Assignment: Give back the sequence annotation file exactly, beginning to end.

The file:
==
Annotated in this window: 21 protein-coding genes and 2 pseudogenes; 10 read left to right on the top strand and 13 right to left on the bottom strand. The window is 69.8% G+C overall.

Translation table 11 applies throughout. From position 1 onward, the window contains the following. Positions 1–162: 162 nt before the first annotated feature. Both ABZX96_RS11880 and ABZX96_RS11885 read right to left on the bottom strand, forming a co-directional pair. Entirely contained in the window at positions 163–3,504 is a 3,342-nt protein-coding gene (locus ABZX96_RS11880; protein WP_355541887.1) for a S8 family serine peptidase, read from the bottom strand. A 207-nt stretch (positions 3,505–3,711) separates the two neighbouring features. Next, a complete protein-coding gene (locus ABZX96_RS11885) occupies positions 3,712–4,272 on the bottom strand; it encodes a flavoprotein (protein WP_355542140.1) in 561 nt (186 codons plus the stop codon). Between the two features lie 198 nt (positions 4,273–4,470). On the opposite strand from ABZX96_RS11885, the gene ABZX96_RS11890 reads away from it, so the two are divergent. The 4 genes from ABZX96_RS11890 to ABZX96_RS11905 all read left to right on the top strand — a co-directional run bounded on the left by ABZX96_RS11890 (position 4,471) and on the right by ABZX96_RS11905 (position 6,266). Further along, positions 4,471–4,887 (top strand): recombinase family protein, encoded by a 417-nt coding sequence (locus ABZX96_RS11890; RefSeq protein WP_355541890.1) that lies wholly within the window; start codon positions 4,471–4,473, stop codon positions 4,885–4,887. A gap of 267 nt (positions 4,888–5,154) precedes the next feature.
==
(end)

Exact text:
Annotated in this window: 21 protein-coding genes and 2 pseudogenes; 10 read left to right on the top strand and 13 right to left on the bottom strand. The window is 69.8% G+C overall.

Translation table 11 applies throughout. From position 1 onward, the window contains the following. Positions 1–162: 162 nt before the first annotated feature. Both ABZX96_RS11880 and ABZX96_RS11885 read right to left on the bottom strand, forming a co-directional pair. Entirely contained in the window at positions 163–3,504 is a 3,342-nt protein-coding gene (locus ABZX96_RS11880; protein WP_355541887.1) for a S8 family serine peptidase, read from the bottom strand. A 207-nt stretch (positions 3,505–3,711) separates the two neighbouring features. Next, a complete protein-coding gene (locus ABZX96_RS11885) occupies positions 3,712–4,272 on the bottom strand; it encodes a flavoprotein (protein WP_355542140.1) in 561 nt (186 codons plus the stop codon). Between the two features lie 198 nt (positions 4,273–4,470). On the opposite strand from ABZX96_RS11885, the gene ABZX96_RS11890 reads away from it, so the two are divergent. The 4 genes from ABZX96_RS11890 to ABZX96_RS11905 all read left to right on the top strand — a co-directional run bounded on the left by ABZX96_RS11890 (position 4,471) and on the right by ABZX96_RS11905 (position 6,266). Further along, positions 4,471–4,887 (top strand): recombinase family protein, encoded by a 417-nt coding sequence (locus ABZX96_RS11890; RefSeq protein WP_355541890.1) that lies wholly within the window; start codon positions 4,471–4,473, stop codon positions 4,885–4,887. A gap of 267 nt (positions 4,888–5,154) precedes the next feature.